If permissions are the only tool that banks can use to prevent such abuses, then the only viable option that banks have is to ratchet down permission to the point where tellers can’t even move money between accounts—making tellers effectively useless. Consequently, banks use another security mechanism: auditing. Because of the high cost associated with the potential for theft or malfeasance, and because of the high degree of permissions needed by even junior employees, the only real tool that banks can use is to audit every operation. In this way, if an employee decides to steal and route funds into their own account, a clear history of their actions can be provided to Federal and Local Law Enforcement whenever internal breaches or problems occur. Granted, it’s arguable that auditing doesn’t prevent the actual theft of data or funds, but by the same token, the fact that operations are audited provides enough of a deterrent to keep the vast majority of bank tellers from even dreaming of schemes or plots to try and openly abuse their permissions.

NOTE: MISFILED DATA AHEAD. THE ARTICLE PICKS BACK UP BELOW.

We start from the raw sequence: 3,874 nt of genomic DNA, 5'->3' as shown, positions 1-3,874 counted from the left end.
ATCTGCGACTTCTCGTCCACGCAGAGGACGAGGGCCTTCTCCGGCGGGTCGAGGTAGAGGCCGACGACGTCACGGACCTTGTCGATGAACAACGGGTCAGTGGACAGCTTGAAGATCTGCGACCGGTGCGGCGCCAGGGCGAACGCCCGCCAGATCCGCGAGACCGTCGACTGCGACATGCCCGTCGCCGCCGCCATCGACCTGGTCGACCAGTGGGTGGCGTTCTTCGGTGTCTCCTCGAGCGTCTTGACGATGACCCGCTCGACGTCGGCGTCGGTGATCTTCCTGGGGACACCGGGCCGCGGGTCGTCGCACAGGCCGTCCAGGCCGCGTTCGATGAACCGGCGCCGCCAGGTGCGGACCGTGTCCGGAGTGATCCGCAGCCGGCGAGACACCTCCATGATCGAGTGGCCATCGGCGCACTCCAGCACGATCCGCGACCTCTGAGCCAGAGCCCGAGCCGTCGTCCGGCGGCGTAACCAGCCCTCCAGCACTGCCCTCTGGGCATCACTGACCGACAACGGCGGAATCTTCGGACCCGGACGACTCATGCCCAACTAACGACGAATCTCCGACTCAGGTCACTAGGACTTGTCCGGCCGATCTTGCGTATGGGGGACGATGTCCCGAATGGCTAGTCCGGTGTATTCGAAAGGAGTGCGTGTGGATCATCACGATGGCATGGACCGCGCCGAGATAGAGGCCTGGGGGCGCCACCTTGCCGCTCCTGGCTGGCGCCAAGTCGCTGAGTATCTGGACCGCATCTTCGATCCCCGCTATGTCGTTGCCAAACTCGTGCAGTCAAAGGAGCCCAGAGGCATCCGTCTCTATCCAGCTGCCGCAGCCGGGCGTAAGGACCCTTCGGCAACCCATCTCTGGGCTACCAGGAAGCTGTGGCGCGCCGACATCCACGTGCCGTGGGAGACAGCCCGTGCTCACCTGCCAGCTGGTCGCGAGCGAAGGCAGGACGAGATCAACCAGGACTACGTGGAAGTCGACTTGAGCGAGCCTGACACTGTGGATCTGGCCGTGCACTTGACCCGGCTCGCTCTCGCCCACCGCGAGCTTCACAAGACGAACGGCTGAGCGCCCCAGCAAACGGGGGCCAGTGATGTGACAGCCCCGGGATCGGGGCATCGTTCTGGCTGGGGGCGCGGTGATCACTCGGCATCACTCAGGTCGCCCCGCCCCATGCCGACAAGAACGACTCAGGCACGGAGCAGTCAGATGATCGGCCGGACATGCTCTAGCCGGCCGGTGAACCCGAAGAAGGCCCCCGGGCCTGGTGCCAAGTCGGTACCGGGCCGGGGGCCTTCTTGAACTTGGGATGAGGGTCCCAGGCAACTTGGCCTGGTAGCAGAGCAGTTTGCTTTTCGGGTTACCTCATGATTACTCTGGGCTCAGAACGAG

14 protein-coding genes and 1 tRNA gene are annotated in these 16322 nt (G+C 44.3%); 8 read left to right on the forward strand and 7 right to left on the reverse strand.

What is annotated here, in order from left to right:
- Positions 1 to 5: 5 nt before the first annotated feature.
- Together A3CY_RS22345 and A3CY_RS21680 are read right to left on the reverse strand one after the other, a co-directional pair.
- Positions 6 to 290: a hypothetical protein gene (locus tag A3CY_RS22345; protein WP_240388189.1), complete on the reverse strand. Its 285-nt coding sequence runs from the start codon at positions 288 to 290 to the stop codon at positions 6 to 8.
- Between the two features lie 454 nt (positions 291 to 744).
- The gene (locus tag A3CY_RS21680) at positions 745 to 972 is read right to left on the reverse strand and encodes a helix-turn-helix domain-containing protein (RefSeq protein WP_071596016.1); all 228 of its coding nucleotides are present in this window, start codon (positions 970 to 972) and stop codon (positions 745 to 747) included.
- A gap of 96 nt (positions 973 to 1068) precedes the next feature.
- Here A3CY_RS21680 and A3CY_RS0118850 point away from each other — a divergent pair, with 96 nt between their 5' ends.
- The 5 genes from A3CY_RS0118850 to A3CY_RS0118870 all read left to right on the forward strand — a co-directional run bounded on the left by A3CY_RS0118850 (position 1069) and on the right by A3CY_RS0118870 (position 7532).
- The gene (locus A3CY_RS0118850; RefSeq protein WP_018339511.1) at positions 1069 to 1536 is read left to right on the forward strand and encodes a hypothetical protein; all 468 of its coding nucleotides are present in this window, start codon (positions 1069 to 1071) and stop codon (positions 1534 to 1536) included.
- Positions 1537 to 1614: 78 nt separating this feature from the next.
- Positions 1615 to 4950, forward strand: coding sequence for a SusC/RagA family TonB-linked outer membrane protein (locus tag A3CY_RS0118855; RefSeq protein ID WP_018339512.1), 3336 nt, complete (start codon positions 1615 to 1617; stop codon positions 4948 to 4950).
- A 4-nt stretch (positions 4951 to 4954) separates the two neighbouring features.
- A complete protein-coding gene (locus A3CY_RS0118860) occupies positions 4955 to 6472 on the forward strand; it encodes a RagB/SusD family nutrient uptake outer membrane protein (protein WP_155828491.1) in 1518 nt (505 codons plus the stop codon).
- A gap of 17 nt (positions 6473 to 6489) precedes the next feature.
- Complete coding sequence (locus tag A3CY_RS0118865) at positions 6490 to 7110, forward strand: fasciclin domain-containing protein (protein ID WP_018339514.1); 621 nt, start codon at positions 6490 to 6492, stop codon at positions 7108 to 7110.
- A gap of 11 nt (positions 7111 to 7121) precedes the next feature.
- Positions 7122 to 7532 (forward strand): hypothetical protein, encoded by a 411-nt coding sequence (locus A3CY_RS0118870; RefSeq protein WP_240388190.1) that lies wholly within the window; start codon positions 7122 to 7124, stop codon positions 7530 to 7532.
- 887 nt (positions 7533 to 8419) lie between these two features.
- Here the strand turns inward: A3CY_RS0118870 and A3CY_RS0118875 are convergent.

Example: Auditing Data via Seeding
Of course, the biggest and most obvious problem with auditing is that it can be non-trivial to set up and properly manage. Typically for every bit of auditing put into place you’ll not only need the technology and infrastructure to handle such auditing, but a system of checks and balances for who can view and interact with that audit information as well, otherwise folks with access to the logs could too easily cover their tracks.
However, auditing doesn’t always have to be complex to be effective. For example, one of the retail companies I worked at many years ago had a customer list with millions of customer email addresses (among other things). Access – or permissions – to this data was obviously limited to just a handful of employees (primarily developers, the DBA, and some marketing folks). In addition to those restrictions, this list was also secretly seeded with a number of bogus email accounts that were monitored solely by internal auditors. Accordingly, when these monitored accounts ended up receiving non-corporate correspondence (i.e., spam) one day that was a clear indicator that an internal employee had pilfered the list and, effectively, sold it to spammers. In this scenario, the damage was already done (millions of customers had already been spammed), but the company quickly detected the breach and was then able to do some internal sleuthing and call the appropriate authorities—theft of this many addresses constituted a felony.
Granted, not all auditing problems can be solved in such a simple fashion (i.e., sometimes you may need much more than to simply seed your data with markers). But it’s important that organizations recognize and embrace the role that auditing can play in addressing concerns around both internal and external breaches.